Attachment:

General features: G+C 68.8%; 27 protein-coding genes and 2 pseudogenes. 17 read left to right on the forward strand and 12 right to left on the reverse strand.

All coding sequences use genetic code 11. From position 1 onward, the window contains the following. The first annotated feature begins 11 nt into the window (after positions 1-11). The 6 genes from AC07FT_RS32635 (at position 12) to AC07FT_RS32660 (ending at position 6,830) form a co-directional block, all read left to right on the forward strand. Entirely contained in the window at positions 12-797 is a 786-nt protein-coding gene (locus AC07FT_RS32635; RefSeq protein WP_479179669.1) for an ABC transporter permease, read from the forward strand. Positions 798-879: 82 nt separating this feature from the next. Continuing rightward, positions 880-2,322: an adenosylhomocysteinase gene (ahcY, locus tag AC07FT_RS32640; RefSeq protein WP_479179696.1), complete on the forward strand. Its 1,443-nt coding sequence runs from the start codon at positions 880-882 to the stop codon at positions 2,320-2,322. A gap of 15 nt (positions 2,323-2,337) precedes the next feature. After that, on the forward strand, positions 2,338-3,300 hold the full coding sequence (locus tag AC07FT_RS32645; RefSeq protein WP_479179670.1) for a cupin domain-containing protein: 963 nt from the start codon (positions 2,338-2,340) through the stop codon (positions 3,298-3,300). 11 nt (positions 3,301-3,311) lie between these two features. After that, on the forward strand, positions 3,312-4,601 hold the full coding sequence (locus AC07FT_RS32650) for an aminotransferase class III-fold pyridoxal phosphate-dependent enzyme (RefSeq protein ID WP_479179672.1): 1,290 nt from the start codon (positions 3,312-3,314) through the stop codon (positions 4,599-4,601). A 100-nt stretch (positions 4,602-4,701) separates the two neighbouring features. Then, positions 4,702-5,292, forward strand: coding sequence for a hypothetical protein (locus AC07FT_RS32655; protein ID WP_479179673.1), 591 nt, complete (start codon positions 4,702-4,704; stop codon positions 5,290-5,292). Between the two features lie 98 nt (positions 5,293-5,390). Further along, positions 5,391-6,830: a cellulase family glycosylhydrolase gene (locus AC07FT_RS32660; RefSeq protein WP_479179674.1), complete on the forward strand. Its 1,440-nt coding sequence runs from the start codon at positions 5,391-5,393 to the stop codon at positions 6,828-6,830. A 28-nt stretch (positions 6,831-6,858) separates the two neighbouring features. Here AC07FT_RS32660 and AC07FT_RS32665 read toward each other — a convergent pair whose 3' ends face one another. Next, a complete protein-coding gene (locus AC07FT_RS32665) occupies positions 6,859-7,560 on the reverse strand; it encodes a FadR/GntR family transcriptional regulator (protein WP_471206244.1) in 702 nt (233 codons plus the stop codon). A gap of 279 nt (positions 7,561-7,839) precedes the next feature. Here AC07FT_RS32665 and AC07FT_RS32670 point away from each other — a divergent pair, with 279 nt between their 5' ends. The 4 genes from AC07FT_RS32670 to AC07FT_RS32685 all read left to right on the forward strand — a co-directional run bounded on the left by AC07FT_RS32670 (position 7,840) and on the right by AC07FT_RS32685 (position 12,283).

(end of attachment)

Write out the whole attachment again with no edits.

General features: G+C 68.8%; 27 protein-coding genes and 2 pseudogenes. 17 read left to right on the forward strand and 12 right to left on the reverse strand.

All coding sequences use genetic code 11. From position 1 onward, the window contains the following. The first annotated feature begins 11 nt into the window (after positions 1-11). The 6 genes from AC07FT_RS32635 (at position 12) to AC07FT_RS32660 (ending at position 6,830) form a co-directional block, all read left to right on the forward strand. Entirely contained in the window at positions 12-797 is a 786-nt protein-coding gene (locus AC07FT_RS32635; RefSeq protein WP_479179669.1) for an ABC transporter permease, read from the forward strand. Positions 798-879: 82 nt separating this feature from the next. Continuing rightward, positions 880-2,322: an adenosylhomocysteinase gene (ahcY, locus tag AC07FT_RS32640; RefSeq protein WP_479179696.1), complete on the forward strand. Its 1,443-nt coding sequence runs from the start codon at positions 880-882 to the stop codon at positions 2,320-2,322. A gap of 15 nt (positions 2,323-2,337) precedes the next feature. After that, on the forward strand, positions 2,338-3,300 hold the full coding sequence (locus tag AC07FT_RS32645; RefSeq protein WP_479179670.1) for a cupin domain-containing protein: 963 nt from the start codon (positions 2,338-2,340) through the stop codon (positions 3,298-3,300). 11 nt (positions 3,301-3,311) lie between these two features. After that, on the forward strand, positions 3,312-4,601 hold the full coding sequence (locus AC07FT_RS32650) for an aminotransferase class III-fold pyridoxal phosphate-dependent enzyme (RefSeq protein ID WP_479179672.1): 1,290 nt from the start codon (positions 3,312-3,314) through the stop codon (positions 4,599-4,601). A 100-nt stretch (positions 4,602-4,701) separates the two neighbouring features. Then, positions 4,702-5,292, forward strand: coding sequence for a hypothetical protein (locus AC07FT_RS32655; protein ID WP_479179673.1), 591 nt, complete (start codon positions 4,702-4,704; stop codon positions 5,290-5,292). Between the two features lie 98 nt (positions 5,293-5,390). Further along, positions 5,391-6,830: a cellulase family glycosylhydrolase gene (locus AC07FT_RS32660; RefSeq protein WP_479179674.1), complete on the forward strand. Its 1,440-nt coding sequence runs from the start codon at positions 5,391-5,393 to the stop codon at positions 6,828-6,830. A 28-nt stretch (positions 6,831-6,858) separates the two neighbouring features. Here AC07FT_RS32660 and AC07FT_RS32665 read toward each other — a convergent pair whose 3' ends face one another. Next, a complete protein-coding gene (locus AC07FT_RS32665) occupies positions 6,859-7,560 on the reverse strand; it encodes a FadR/GntR family transcriptional regulator (protein WP_471206244.1) in 702 nt (233 codons plus the stop codon). A gap of 279 nt (positions 7,561-7,839) precedes the next feature. Here AC07FT_RS32665 and AC07FT_RS32670 point away from each other — a divergent pair, with 279 nt between their 5' ends. The 4 genes from AC07FT_RS32670 to AC07FT_RS32685 all read left to right on the forward strand — a co-directional run bounded on the left by AC07FT_RS32670 (position 7,840) and on the right by AC07FT_RS32685 (position 12,283).